Tuesday, June 7, 2011

Handheld Controller With Screen

By now every gaming site is a buzz with news of the Wii U, or Project Cafe, or whatever the code
name for the next generation Nintendo console is and what it's controller looks like. For those of you who haven't seen it, it is currently looking like this:


Nintendo is once again leading the way in thinking outside the box of their competition and is making a controller with a built in screen. Really, with the way they own the handheld market,
I'm surprised they haven't made efforts to do something like this sooner.

There has been plenty of handheld/console crossovers and various degrees of compatibility before. Take the PSP and the Playstation 3, or the Gamecube and the Gameboy, both being able to use the handheld as a controller for the console.

While these allow minimum interaction, letting you to play a handheld game on the console screen, play a console game with the handheld controller, or access new features, they are the forerunners for this new controller design.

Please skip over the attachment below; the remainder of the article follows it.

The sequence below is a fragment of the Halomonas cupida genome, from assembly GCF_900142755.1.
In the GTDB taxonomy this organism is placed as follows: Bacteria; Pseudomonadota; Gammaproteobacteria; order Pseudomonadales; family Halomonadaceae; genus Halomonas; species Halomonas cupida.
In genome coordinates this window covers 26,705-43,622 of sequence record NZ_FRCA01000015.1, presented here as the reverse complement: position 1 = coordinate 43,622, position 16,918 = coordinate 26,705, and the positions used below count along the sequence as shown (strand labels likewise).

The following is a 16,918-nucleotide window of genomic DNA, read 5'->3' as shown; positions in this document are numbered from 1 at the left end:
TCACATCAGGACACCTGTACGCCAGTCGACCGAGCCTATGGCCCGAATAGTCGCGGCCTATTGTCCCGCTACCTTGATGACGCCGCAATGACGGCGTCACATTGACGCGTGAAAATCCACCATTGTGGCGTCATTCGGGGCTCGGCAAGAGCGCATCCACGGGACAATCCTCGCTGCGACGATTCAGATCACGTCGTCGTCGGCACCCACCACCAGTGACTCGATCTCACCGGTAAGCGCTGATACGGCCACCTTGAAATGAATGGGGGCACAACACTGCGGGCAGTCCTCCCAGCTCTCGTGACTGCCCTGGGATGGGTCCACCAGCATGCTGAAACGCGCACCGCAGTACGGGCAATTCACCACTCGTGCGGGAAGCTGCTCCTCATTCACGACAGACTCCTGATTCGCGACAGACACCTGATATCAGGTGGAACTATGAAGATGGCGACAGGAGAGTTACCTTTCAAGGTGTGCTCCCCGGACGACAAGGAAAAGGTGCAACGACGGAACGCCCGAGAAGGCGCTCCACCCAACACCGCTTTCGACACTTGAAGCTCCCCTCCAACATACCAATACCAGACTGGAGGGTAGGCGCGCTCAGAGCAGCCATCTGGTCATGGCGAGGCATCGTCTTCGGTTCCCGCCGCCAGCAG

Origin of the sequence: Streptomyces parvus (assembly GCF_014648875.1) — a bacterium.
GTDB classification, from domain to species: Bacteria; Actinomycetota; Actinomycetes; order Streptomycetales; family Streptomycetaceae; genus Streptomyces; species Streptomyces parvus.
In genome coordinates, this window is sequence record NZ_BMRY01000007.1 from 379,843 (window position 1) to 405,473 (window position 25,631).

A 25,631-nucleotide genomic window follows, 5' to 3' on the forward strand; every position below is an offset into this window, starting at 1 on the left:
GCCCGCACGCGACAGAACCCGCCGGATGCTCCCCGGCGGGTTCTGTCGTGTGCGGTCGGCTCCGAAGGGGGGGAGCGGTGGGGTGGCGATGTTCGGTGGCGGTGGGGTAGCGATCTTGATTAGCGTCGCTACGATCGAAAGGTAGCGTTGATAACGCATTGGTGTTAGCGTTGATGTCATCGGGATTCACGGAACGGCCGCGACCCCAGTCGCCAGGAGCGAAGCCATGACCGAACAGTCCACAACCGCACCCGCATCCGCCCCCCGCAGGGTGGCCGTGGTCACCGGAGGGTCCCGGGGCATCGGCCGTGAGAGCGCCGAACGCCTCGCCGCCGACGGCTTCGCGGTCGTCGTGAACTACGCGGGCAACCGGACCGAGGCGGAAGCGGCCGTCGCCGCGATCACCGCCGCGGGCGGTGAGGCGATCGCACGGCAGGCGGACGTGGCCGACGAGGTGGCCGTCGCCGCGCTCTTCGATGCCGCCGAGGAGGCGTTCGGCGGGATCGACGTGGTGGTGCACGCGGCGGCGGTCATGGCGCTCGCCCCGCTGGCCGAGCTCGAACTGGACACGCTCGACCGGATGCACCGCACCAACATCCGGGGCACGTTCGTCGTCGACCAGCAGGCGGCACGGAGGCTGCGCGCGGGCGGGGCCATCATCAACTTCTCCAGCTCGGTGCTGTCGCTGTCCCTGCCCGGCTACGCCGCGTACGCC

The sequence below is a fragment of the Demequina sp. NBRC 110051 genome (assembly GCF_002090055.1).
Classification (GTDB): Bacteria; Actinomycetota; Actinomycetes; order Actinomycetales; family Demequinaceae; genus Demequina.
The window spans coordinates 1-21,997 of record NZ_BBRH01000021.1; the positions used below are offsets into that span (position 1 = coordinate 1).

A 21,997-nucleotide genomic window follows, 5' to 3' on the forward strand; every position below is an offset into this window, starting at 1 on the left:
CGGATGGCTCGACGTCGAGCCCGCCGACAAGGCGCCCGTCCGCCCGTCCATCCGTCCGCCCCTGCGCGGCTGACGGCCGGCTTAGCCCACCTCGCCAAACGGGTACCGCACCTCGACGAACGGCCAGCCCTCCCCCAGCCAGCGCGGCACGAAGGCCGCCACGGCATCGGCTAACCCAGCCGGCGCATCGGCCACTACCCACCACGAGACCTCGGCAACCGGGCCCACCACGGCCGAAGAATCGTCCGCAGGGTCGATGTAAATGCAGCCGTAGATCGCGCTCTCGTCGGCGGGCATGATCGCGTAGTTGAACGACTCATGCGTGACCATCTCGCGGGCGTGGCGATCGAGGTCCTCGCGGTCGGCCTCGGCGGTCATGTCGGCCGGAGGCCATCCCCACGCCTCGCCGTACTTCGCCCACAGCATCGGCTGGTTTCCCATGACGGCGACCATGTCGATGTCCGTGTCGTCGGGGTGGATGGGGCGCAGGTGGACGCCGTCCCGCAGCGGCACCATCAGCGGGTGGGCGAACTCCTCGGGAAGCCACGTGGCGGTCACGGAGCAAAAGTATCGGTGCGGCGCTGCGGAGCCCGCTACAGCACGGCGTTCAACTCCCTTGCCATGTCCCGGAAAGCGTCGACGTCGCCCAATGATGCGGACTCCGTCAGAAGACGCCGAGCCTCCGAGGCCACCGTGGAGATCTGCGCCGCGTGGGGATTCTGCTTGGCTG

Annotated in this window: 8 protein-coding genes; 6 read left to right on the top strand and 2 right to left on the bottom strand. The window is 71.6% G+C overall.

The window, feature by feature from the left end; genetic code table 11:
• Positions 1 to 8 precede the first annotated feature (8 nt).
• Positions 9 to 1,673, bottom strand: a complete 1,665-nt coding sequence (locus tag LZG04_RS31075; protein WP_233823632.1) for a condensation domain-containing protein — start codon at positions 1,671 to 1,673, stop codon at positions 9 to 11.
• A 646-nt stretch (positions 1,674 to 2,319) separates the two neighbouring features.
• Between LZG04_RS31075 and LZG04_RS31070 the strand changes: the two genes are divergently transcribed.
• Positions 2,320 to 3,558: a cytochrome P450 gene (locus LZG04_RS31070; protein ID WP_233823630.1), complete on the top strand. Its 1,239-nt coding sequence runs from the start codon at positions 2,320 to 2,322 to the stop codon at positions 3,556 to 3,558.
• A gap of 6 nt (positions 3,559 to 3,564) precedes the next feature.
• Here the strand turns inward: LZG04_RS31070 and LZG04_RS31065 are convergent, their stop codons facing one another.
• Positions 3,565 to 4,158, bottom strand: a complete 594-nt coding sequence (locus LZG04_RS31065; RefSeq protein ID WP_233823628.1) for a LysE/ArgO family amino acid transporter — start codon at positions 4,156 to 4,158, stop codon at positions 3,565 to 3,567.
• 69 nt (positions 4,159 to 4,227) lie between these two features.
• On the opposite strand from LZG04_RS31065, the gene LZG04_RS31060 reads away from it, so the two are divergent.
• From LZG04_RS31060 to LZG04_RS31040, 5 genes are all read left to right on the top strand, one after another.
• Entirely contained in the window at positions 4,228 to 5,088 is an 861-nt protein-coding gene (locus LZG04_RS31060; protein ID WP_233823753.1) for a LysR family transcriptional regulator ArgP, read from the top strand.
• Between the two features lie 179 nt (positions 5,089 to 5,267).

Taking a look at the handheld portable systems and the controllers for the home console systems, there's obviously a lot of similarities. Common button layouts, from size, placement, and number, are the
same nearly across the board. You have your START, SELECT, A, B, X, Y buttons, as well as your D-pad, thumb stick and triggers. The real main difference besides the screen on the handheld is the shape. The console controllers are designed for a comfortable grip while the portables are design to be sleek and fit into pockets on the go.

Almost all the home consoles now have wireless controllers, narrowing the difference between console controller and portable handheld even more. The Nintendo Wii has been reviewed as having, "Game Cube level graphics" (see comparison below), while the NGP (PSP2) boasts of having "PS3 level graphics" So having controllers with powerful graphics on their screens is more than possible.

Gamecube game Mario Sunshine





VS





Wii game Mario Galaxy















My next post will discuss the uses of such technology in a controller, and what it may go from here. Thanks for reading with your eyes.